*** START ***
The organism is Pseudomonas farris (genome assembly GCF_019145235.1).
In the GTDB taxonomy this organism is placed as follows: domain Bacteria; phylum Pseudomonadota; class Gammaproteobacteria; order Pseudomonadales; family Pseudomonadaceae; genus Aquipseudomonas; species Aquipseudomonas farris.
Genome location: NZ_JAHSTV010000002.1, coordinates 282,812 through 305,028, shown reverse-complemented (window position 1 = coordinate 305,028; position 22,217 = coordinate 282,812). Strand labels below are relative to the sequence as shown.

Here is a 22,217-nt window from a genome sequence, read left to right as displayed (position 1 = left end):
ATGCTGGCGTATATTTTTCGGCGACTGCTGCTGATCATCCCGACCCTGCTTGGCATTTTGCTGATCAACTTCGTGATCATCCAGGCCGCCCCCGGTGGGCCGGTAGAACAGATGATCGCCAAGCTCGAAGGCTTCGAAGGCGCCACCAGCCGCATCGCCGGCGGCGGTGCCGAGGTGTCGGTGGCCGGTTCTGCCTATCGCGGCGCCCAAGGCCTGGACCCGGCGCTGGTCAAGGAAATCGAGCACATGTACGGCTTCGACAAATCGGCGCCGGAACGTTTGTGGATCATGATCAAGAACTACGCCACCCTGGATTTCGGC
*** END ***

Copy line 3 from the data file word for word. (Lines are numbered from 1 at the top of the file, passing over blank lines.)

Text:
Genome location: NZ_JAHSTV010000002.1, coordinates 282,812 through 305,028, shown reverse-complemented (window position 1 = coordinate 305,028; position 22,217 = coordinate 282,812). Strand labels below are relative to the sequence as shown.